We Support The Free Share of the Medical Information

Enlaces PDF por Temas

Nota Importante

Aunque pueda contener afirmaciones, datos o apuntes procedentes de instituciones o profesionales sanitarios, la información contenida en el blog EMS Solutions International está editada y elaborada por profesionales de la salud. Recomendamos al lector que cualquier duda relacionada con la salud sea consultada con un profesional del ámbito sanitario. by Dr. Ramon REYES, MD

Niveles de Alerta Antiterrorista en España. Nivel Actual 4 de 5.

Niveles de Alerta Antiterrorista en España. Nivel Actual 4 de 5.
Fuente Ministerio de Interior de España

martes, 31 de enero de 2012

"Cough CPR". AHA position

The American Heart Association does not endorse "cough CPR," a coughing procedure widely publicized on the Internet. As noted in the 2010 American Heart Association Guidelines for Cardiopulmonary Resuscitation and Emergency Cardiovascular Care, “cough CPR” is not useful for unresponsive victims and should not be taught to lay rescuers.

During a sudden arrhythmia (abnormal heart rhythm), it may be possible for a conscious, responsive person to cough forcefully and repetitively to maintain enough blood flow to the brain to remain conscious for a few seconds until the arrhythmia is treated. Blood flow is maintained by increased pressure in the chest that occurs during forceful coughs. This has been mislabeled "cough CPR," although it's not a form of traditional resuscitation.

Why isn't "cough CPR" appropriate in CPR training courses? should not be taught in lay-rescuer CPR courses because it is generally not useful in the prehospital setting. In virtually all lay-rescuer CPR courses, the finding that signals an emergency is the victim's unresponsiveness. Unresponsive victims will not be able to perform "cough CPR."

Are there situations when "cough CPR" is appropriate?“Cough” CPR may be considered in settings such as the cardiac catheterization laboratory where patients are conscious and constantly monitored (for example, with an ECG machine). A nurse or physician is also present who can instruct and coach the patients to cough forcefully every one to three seconds during the initial seconds of a sudden arrhythmia. However, as this is not effective in all patients, it should not delay definitive treatment.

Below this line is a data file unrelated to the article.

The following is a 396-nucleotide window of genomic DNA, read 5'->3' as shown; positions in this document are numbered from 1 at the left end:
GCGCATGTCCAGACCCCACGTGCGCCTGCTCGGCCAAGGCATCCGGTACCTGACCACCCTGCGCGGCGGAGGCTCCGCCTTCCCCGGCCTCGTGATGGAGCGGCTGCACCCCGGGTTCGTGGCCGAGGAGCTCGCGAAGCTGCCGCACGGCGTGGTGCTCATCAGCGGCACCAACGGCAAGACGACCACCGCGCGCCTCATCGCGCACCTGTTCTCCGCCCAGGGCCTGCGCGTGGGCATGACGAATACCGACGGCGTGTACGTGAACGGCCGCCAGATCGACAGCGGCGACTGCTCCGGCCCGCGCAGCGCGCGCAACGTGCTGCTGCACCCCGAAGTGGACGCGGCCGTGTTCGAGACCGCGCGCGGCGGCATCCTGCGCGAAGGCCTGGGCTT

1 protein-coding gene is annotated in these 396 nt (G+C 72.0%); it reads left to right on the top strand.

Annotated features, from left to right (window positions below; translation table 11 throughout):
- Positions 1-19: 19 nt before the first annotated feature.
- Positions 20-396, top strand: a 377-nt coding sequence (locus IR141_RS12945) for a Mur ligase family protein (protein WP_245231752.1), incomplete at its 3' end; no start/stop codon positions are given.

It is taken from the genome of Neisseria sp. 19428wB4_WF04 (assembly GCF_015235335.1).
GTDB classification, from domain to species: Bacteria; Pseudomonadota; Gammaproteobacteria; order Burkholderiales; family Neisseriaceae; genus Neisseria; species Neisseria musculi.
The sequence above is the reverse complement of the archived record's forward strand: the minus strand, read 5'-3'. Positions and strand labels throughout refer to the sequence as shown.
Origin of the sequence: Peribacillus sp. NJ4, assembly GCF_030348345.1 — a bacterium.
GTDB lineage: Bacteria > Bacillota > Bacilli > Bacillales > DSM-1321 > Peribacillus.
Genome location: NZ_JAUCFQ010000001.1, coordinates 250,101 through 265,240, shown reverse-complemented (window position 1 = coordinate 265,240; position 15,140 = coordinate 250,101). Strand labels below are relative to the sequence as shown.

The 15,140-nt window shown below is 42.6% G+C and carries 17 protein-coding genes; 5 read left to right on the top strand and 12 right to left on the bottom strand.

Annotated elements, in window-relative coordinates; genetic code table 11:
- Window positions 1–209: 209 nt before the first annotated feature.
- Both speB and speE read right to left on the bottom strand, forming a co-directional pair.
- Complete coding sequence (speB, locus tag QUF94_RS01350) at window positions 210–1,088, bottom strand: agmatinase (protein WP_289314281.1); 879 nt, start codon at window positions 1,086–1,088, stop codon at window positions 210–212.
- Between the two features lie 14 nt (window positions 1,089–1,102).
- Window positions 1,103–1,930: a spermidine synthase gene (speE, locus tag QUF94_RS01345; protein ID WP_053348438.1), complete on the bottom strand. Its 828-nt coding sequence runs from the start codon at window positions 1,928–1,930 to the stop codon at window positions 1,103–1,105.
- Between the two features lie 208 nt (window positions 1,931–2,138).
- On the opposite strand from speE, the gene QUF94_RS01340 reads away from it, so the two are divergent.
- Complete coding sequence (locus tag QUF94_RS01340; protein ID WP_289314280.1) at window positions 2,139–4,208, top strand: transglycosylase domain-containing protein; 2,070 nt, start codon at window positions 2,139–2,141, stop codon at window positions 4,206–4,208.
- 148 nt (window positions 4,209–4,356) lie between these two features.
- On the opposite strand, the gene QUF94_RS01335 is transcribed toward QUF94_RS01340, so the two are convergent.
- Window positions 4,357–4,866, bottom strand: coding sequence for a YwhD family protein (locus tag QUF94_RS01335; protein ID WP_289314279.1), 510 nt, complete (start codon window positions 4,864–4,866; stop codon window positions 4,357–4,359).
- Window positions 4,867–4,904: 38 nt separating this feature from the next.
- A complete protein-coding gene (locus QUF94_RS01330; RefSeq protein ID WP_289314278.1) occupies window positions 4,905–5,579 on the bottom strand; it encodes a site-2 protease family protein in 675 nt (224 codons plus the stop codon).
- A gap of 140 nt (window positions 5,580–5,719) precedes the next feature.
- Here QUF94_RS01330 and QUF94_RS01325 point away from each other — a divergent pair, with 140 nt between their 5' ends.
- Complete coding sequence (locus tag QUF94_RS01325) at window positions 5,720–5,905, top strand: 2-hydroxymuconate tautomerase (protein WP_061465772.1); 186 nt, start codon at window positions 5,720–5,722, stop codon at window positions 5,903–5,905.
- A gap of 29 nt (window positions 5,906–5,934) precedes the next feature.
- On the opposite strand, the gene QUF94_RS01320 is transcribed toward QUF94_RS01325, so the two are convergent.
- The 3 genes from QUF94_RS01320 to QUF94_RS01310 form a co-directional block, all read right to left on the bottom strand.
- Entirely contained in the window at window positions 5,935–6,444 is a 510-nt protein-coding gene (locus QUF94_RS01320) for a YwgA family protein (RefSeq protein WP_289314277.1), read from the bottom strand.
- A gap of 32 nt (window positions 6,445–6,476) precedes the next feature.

AHA Recommendation
The best strategy is to be aware of the early warning signs for heart attack and cardiac arrest and respond to them by calling 9-1-1. If you're driving alone and you start having severe chest pain or discomfort that starts to spread into your arm and up into your jaw (the scenario presented in the Internet article), pull over and flag down another motorist for help or phone 9-1-1 on your mobile phone.


domingo, 29 de enero de 2012

Snake Bite Emergency

Coghlan`s Snake Bite Kit
A complete, compact kit for the treatment of snake bite using the constrictor/suction method. Kit includes detailed instructions, three pliable suction cups, easy to use with one hand lymph constrictor, scalpel, and antiseptic swab. Measures only 5.7cm in length, weighs only 28g.

Items in above mentioned kit are meant for cutting and sucking!! WTF!
No where in the world is it recorded to use the cut and suck method. NOT even 
for Professional Rescuers!!

It is important to remember the following when treating or responding to a snake bite invenomation!!!

Snake Bite Invenomations - Symptoms depend on the type of venom injected:

Most adder venom (such as from puffadders) is toxic to tissue (cytotoxic), especially blood vessels. It causes extreme pain, swelling of the limb and blistering. An untreated bite may cause death due to loss of blood, dehydration and secondary infection.
Mamba and cobra venom are toxic to the nervous system (neurotoxic). Symptoms include “pins and needles”, dizziness, poor co-ordination, slurred speech, excessive salivation and drooping eyelids. This is followed by difficulty in breathing.
Boomslang and vine snake venom are toxic to blood cells and the blood loses its ability to coagulate (haemotoxic). Early symptoms include headaches, nausea, diarrhoea, lethargy, mental disorientation, bruising and bleeding at the site and all body openings.